Germany Pushes Lawmakers to Debate COVID-19 Vaccine Mandate

German Chancellor Olaf Scholz told parliament on Wednesday that COVID-19 vaccinations should become mandatory for all adults in the country as he accused the unvaccinated of putting others at risk.

“I, for one, consider it necessary and will actively campaign for it,” Scholz told lawmakers in Berlin, asserting that getting the shot is not a personal decision since it has consequences for the entire society.

“There’s no decision you make just for yourself, and that’s why mandatory vaccination is important,” he said. “With the decision not to get vaccinated, one ultimately is not just making a decision for oneself, but also for 80 million others.”

German lawmakers are expected to launch debates on a bill making the shots mandatory at the end of January, The Associated Press reported. The country already passed a law in December that requires staff at hospitals and nursing homes to get vaccinated against the CCP (Chinese Communist Party) virus from mid-March.

Frank-Walter Steinmeier, the president of Germany, told a roundtable debate with citizens on the issue that “the exceptional situation of a pandemic increases the pressure for the state to act.”

NTD Photo
German President Frank-Walter Steinmeier, center, attends a discussion about the pros and cons of mandatory vaccination in Germany with guests, as well as digitally connected participants, at Bellevue Palace in Berlin, Germany, on Jan. 12, 2022. (Bernd von Jutrczenka/dpa via AP)

“A vaccine mandate means a debate mandate,” said Steinmeier, whose role in the country is largely ceremonial. He urged lawmakers involved to show “respect for other positions.”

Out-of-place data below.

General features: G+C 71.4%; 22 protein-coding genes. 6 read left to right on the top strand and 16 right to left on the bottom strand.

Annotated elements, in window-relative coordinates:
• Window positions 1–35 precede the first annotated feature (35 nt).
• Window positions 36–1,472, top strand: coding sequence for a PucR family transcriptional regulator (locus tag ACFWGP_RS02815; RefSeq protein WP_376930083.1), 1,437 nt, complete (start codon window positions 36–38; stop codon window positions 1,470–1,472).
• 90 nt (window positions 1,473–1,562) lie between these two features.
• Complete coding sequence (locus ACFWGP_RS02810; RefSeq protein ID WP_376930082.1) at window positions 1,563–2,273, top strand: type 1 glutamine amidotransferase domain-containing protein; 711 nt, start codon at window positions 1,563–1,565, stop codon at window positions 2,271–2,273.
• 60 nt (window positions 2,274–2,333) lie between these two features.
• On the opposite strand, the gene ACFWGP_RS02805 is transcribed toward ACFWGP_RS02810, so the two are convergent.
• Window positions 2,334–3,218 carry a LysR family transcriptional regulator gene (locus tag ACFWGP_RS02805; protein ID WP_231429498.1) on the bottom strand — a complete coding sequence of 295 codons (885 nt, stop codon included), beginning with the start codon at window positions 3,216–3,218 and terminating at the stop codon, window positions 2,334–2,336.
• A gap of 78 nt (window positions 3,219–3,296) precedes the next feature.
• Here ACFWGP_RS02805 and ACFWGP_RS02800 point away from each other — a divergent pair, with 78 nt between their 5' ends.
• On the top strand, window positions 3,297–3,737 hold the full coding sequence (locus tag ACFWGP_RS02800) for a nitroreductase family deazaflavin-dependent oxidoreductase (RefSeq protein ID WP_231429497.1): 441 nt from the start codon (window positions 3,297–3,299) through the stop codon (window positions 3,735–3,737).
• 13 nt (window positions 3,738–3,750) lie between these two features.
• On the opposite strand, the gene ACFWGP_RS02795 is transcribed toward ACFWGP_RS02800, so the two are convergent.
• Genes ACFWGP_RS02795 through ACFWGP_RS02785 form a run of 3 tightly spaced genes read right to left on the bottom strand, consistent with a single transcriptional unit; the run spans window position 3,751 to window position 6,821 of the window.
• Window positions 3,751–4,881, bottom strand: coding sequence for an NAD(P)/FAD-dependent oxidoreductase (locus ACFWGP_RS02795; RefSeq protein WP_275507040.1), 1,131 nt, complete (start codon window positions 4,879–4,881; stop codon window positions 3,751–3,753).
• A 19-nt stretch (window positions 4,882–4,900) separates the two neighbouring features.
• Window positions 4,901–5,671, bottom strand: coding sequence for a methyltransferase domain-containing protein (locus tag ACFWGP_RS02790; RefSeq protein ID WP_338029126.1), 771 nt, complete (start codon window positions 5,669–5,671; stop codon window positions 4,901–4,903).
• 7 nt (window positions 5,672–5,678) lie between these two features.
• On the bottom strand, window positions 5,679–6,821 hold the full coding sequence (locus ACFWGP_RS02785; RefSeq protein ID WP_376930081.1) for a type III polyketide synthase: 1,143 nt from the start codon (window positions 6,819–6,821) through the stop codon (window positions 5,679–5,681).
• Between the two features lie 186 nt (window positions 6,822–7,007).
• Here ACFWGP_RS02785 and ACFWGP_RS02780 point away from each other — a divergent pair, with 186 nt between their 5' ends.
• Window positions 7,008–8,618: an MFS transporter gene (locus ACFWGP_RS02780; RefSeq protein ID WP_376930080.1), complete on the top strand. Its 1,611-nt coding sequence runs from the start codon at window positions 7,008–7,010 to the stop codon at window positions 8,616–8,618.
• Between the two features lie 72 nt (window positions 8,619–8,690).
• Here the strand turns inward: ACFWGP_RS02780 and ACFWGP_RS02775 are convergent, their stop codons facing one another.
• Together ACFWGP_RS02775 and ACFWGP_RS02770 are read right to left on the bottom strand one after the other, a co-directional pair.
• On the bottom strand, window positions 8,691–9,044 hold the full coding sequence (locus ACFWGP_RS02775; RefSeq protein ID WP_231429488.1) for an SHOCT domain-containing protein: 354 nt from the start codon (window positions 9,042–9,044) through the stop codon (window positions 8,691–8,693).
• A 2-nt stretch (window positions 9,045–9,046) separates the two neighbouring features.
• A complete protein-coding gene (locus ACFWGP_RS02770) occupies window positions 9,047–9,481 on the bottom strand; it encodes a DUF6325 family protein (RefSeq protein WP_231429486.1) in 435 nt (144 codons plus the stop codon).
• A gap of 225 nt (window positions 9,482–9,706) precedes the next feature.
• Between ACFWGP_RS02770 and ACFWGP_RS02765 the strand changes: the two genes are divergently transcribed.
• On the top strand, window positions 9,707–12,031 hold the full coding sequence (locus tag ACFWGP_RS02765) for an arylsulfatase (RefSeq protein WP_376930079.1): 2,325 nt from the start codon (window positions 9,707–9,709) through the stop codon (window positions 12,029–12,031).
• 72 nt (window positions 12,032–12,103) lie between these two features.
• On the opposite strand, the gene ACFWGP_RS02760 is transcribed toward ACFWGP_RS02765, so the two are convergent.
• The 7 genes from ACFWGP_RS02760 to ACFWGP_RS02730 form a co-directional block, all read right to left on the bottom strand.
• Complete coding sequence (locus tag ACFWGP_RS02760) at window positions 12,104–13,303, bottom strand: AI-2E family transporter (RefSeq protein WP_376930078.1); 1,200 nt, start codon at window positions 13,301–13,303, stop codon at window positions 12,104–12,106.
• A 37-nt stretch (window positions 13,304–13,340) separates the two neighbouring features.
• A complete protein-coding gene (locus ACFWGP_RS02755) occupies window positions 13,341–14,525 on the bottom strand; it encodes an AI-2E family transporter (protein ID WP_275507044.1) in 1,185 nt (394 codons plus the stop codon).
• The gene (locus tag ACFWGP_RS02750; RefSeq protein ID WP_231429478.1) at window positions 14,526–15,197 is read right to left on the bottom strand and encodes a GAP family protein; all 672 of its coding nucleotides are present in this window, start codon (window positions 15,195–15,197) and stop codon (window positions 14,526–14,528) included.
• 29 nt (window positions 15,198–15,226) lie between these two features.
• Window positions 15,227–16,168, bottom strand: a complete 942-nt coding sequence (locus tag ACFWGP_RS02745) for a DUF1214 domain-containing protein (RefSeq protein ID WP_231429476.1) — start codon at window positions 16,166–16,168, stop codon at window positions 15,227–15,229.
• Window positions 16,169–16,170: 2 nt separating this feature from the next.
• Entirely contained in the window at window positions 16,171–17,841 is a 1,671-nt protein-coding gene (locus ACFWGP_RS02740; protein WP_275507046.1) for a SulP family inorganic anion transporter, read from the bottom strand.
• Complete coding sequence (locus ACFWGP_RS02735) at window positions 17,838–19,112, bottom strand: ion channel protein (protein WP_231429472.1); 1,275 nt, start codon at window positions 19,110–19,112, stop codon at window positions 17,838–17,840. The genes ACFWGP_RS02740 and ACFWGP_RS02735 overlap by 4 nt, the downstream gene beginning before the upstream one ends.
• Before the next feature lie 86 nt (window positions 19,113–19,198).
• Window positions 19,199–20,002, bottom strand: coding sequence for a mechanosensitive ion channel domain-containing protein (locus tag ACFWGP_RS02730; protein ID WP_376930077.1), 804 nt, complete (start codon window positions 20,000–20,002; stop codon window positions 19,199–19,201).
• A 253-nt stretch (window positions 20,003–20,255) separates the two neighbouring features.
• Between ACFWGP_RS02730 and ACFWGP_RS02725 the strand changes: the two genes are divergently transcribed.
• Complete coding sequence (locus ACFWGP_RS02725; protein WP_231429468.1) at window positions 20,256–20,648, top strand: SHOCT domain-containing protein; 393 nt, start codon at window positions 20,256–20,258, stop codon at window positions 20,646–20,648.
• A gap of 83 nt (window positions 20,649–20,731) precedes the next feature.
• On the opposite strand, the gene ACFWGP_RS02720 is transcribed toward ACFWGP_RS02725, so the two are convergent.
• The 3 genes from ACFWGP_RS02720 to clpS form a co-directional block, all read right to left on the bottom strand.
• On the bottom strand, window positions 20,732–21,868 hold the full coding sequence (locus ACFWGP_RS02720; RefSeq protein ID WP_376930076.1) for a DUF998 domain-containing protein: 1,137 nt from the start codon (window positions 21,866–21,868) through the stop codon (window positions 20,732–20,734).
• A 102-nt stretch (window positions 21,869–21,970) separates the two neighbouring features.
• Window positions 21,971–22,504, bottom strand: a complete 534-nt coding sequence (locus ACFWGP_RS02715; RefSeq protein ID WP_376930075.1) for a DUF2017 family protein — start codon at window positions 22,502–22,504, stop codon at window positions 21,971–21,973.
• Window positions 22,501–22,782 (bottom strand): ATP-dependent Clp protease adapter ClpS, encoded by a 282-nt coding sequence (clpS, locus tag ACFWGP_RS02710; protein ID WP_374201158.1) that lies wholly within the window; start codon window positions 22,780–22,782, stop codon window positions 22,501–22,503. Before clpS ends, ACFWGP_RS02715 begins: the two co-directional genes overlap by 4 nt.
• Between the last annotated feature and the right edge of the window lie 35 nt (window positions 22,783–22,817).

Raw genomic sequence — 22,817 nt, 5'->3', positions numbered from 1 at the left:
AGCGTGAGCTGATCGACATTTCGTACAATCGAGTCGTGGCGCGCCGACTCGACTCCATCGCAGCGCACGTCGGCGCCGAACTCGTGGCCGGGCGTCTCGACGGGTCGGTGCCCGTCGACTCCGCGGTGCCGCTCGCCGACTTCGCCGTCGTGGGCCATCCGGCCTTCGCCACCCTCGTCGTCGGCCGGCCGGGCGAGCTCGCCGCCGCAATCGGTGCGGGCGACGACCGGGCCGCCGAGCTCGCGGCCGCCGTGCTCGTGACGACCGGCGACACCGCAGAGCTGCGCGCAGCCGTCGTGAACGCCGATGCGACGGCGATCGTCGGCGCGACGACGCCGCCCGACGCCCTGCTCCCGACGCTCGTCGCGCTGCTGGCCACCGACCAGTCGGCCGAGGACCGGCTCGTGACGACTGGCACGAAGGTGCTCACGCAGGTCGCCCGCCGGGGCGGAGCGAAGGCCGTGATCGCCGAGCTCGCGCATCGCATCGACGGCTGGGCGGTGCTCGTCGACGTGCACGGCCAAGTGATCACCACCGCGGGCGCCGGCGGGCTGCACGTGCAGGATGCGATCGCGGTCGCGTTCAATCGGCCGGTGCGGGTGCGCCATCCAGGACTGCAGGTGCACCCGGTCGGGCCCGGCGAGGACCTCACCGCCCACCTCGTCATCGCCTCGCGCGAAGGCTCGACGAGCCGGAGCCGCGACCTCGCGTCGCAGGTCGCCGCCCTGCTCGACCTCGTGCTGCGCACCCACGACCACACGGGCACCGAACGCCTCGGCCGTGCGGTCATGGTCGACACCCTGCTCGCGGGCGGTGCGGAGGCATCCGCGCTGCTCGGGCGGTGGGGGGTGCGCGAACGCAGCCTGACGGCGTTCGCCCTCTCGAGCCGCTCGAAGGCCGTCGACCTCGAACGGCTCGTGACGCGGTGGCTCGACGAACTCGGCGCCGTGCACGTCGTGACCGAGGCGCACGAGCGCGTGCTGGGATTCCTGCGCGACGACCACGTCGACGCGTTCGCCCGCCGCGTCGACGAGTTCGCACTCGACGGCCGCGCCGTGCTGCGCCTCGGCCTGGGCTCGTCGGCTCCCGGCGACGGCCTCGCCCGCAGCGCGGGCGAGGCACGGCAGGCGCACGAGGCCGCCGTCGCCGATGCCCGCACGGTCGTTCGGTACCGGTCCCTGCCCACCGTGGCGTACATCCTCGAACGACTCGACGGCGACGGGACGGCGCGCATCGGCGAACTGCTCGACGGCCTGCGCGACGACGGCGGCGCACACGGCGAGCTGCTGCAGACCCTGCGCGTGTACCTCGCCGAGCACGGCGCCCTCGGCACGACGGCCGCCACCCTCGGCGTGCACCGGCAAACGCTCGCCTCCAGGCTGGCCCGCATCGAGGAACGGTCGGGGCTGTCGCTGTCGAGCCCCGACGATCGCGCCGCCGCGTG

The president also dismissed accusations that the CCP virus pandemic in Germany has turned the country into a dictatorship as he brandished the claims as “complete nonsense.”

According to the latest data by the Robert Koch Institute, a German federal agency responsible for disease control and prevention, more than 72 percent of the population is fully vaccinated, while over 44 percent have had a booster shot.

Though the European nation is showing promising vaccination rates—CCP virus infections continue to soar in the country and more measures such as mandatory vaccinations are needed, Scholz claimed. The chancellor’s government aims to reach a vaccination goal of 80 percent.

For weeks, protests have broken out across Germany as residents faced strict restrictions amid a new COVID-19 wave driven by the Omicron variant.

Protest against COVID-19 restrictions in Berlin
Members of the police stand guard as people protest against the government’s COVID-19 measures in Berlin, Germany, on April 21, 2021. (Christian Mang/Reuters)

Over the past few months, hundreds of thousands of people have taken to the streets of Germany as the government repeatedly enforced new COVID-19 rules. Current measures include limiting hospitality venue access to only those who have received a booster shot, are considered recovered from the CCP virus, or are able to show a negative test.

The rules have been criticized by the German Hotel and Restaurant Association, which labeled the government’s new restrictions as a “disaster.”

“The introduction of 2G-plus access rules across the board is a disaster for many businesses,” said Ingrid Hartges, the association’s chief executive, DW reported.

Hartges urged the government to make assistance available to the hospitality sector harmed by the restrictions, explaining that less than half of the country’s population has received a booster shot.